The Polish government dismisses claims of Polish crimes against Jews as the actions of a few “criminals” from the margins of society who did not reflect the general population.

Grabowski disagrees. “Individuals were sometimes criminals but very often solid citizens,” he said in an interview. “Once they finished robbing and murdering the Jews they became citizens in good standing once again… without anyone reproaching them for their misdeeds.”

Grabowski is not the first Polish historian to challenge the current government’s narrative. In Poland in 2001, a ground-breaking book by historian Jan Gross, Neighbors: The Destruction of the Jewish Community in Jedwabne (Yadovneh), documents the murder of 340 Polish Jews by local villagers, who locked men, women and children in a barn and burned them alive.

The book generated a firestorm throughout Poland, polarizing a country for whom the annihilation of the Jews was a taboo subject until the fall of communism in 1989.

What is undisputed is that over three million Jews were massacred in Poland. Only 1 percent of Polish Jews survived the Holocaust. Historians explain what all Holocaust survivors attest to from firsthand knowledge: that while genocide was a Nazi plan, the Germans relied extensively on local collaborators in the occupied countries to facilitate the annihilation of Europe’s Jews.

According to Grabowski, even the majority of the 200,000 Jews who escaped the liquidation of their ghettos by hiding, did not survive the war, as they were betrayed or murdered outright by Polish citizens.

“My Father is

Asked in an interview why he has immersed himself in a field that has sparked so much hostility from his Polish countrymen, Grabowski revealed a very personal dimension to his work.

“My father is Jewish,” he said. “He survived the war by posing as a Christian. But several members of my family were murdered. One of my grandfather’s brothers was murdered one year after the war by Poles who simply did not enjoy seeing a Jew returning to Poland.”

“There are so many layers of lies and propaganda surrounding Jewish-Polish relations during the war,” the historian reflected. “I was raised and educated in Poland, imbued with the belief that Poland was a heroic nation facing terrible persecution, while preserving its virtue. The entire direction of my book goes against that grain.”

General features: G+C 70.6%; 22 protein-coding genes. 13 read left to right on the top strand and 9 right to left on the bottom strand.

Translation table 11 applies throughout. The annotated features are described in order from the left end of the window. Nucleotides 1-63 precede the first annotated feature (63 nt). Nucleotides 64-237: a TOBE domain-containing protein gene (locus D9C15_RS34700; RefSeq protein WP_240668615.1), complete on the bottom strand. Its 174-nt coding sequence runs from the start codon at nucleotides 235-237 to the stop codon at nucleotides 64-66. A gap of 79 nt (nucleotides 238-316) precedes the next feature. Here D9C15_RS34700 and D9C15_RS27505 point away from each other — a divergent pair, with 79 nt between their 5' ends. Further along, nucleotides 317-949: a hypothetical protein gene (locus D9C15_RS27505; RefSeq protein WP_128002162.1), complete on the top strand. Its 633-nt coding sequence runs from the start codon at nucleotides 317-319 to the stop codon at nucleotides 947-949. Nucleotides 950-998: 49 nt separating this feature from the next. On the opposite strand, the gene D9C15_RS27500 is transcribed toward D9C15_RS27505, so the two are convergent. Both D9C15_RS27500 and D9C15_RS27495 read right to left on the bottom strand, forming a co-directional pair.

“These myths are a festering wound that has to be cleansed,” he added. “I hope my work will help the healing process by facing some truths about Polish complicity so that we can move on.”

According to Grabowski, his father and grandfather went through a terrifying experience under Nazi occupation. A neighbor, knowing the family was Jewish but masquerading as non-Jews, went to the Gestapo to turn them in. In those fearsome days, the betrayal would have led directly to the family’s arrest and execution.

But when the SS officer came to interrogate and arrest Grabowski’s father and grandfather, he realized the elder Grabowski had served with him in the same unit in the Austro-Hungarian army during World War I. On the basis of their earlier connection as comrades in arms, a glimmer of humanity stirred in the Nazi and he vowed not to tell his superiors about the family.

They could never be sure the officer would not have a change of heart, however, and lived in perpetual fear of being arrested.

Jan Grabowski’s father ended up fighting the Germans in the Warsaw Ghetto uprising and surviving the war. His harrowing saga is mirrored in the Holocaust writings of his son, the historian. Between the lines of Grabowski’s meticulously researched work, one senses the author’s stomach turning at the inhumanity of the events he chronicles.

Judenjagn: Hunting Down Jews

Grabowski is best known for his book Hunt for the Jews: Betrayal and Murder in German-Occupied Poland, (Indiana Press 2013) with a Hebrew edition by Yad Vashem in 2016.

Judenjagd was the German term for hunting down Jews who had escaped from the liquidated ghettos in Poland and were trying to hide among the non-Jewish population.

For the book, Grabowski relied on court records from the 1940s in Poland, testimony collected after the war by the Central Committee of Polish Jews, and records gathered by German courts during investigations in the 1960s.

In a 2015 interview, he described the mechanics of the “hunt”: